road...the railroad. Then I had to do more studies to work my way up.
     Interviewer:   When you were working as an apprentice was the railroad very busy?
     Interviewee:   Yeah quite busy
     Interviewer:   Was it busier than today
     Interviewee:   Yeah twice as busy. Eight to ten trains a day sometimes
18                  Interviewer: What would these trains mostly be doing?
     Interviewee:   Some of them were work trains and building the tracks you know. Then there
                    was vegetable trains too. Then we use to have two freight trains from Port
                    Aux Basque to St. John’s.
19                  Interviewer: Now were there many passenger trains?
     Interviewee:   Yeah I was going to mention that next now. Yeah one from each direction
                    daily.
     Interviewer:   Were there many people on them?
     Interviewee:   Yeah there was lot of people traveling on them
     Interviewer:   What were most people traveling for? Were there mostly visitors?
20                  Interviewee: It took everybody. For instance; any one working somewhere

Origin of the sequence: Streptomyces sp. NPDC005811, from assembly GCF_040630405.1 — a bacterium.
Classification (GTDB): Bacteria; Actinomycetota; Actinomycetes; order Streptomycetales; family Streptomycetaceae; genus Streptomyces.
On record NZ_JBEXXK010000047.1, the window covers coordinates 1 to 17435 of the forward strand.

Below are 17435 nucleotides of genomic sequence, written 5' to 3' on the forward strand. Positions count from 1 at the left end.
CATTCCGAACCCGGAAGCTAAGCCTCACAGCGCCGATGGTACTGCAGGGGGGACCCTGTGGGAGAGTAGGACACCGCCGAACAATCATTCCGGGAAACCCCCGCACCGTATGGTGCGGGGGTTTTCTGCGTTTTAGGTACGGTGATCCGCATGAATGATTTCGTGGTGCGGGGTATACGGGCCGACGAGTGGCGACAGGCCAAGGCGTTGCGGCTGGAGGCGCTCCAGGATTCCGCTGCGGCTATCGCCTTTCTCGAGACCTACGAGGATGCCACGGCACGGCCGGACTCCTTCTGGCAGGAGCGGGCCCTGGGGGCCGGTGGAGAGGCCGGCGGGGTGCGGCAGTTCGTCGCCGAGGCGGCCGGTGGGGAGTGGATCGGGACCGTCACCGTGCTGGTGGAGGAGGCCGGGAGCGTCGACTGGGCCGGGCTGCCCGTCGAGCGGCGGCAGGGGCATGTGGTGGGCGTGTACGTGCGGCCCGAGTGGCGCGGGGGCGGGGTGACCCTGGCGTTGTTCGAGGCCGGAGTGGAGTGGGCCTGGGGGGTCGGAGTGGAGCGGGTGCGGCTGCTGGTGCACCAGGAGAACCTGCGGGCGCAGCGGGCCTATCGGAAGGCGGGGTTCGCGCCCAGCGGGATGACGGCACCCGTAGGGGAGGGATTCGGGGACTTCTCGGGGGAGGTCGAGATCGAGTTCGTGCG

like Deer Lake depended on the train you know. There was no Trans Canada,
                    it was railroad. Had to go by train or by boat on the island.
     Interviewer:   Who ran the railway?
     Interviewee:   It was the Reid Newfoundland company first. They put the railway through.
                    Then it was taken over by the Newfoundland government.
     Interviewer:   Do you know what year that was?
     Interviewee:   No, but you might find that out and put that in.
21                  Interviewer: How did Reid run the railway?
     Interviewee:   With a very small engine, small rails, and small engines; only two or three
                    carts attached.
     Interviewer:   Why the slow speed?
     Interviewee:   Because there was small rails.
     Interviewer:   And they couldn’t support it?
     Interviewee:   No. They had to re-rail it twice or three times I believe during its lifetime.
22                  Interviewer: Was this smaller track cheaper to produce?
     Interviewee: It was much cheaper than it is today. An apprentice would get ten cents and